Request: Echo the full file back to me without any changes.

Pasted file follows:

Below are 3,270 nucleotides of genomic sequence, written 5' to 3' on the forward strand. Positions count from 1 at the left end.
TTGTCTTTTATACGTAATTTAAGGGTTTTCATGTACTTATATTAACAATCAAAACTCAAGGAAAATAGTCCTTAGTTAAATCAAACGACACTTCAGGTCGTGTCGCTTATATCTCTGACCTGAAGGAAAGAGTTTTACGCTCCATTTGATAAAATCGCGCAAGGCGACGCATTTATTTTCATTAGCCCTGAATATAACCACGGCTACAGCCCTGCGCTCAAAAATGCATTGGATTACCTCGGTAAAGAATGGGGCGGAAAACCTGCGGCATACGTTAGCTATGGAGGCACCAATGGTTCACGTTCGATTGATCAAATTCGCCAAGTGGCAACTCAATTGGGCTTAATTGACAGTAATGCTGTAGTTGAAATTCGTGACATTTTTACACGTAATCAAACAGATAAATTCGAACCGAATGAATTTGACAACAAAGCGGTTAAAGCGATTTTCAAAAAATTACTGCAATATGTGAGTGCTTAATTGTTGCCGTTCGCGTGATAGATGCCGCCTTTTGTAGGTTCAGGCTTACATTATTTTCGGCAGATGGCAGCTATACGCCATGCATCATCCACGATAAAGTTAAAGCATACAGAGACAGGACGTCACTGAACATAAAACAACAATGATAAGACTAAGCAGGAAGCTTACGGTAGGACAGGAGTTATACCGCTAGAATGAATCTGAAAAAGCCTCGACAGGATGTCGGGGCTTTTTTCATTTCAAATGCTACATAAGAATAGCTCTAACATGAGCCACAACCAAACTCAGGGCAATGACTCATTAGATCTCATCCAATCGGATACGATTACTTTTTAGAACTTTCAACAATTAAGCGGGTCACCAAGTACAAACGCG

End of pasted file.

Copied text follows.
Below are 3,270 nucleotides of genomic sequence, written 5' to 3' on the forward strand. Positions count from 1 at the left end.
TTGTCTTTTATACGTAATTTAAGGGTTTTCATGTACTTATATTAACAATCAAAACTCAAGGAAAATAGTCCTTAGTTAAATCAAACGACACTTCAGGTCGTGTCGCTTATATCTCTGACCTGAAGGAAAGAGTTTTACGCTCCATTTGATAAAATCGCGCAAGGCGACGCATTTATTTTCATTAGCCCTGAATATAACCACGGCTACAGCCCTGCGCTCAAAAATGCATTGGATTACCTCGGTAAAGAATGGGGCGGAAAACCTGCGGCATACGTTAGCTATGGAGGCACCAATGGTTCACGTTCGATTGATCAAATTCGCCAAGTGGCAACTCAATTGGGCTTAATTGACAGTAATGCTGTAGTTGAAATTCGTGACATTTTTACACGTAATCAAACAGATAAATTCGAACCGAATGAATTTGACAACAAAGCGGTTAAAGCGATTTTCAAAAAATTACTGCAATATGTGAGTGCTTAATTGTTGCCGTTCGCGTGATAGATGCCGCCTTTTGTAGGTTCAGGCTTACATTATTTTCGGCAGATGGCAGCTATACGCCATGCATCATCCACGATAAAGTTAAAGCATACAGAGACAGGACGTCACTGAACATAAAACAACAATGATAAGACTAAGCAGGAAGCTTACGGTAGGACAGGAGTTATACCGCTAGAATGAATCTGAAAAAGCCTCGACAGGATGTCGGGGCTTTTTTCATTTCAAATGCTACATAAGAATAGCTCTAACATGAGCCACAACCAAACTCAGGGCAATGACTCATTAGATCTCATCCAATCGGATACGATTACTTTTTAGAACTTTCAACAATTAAGCGGGTCACCAAGTACAAACGCG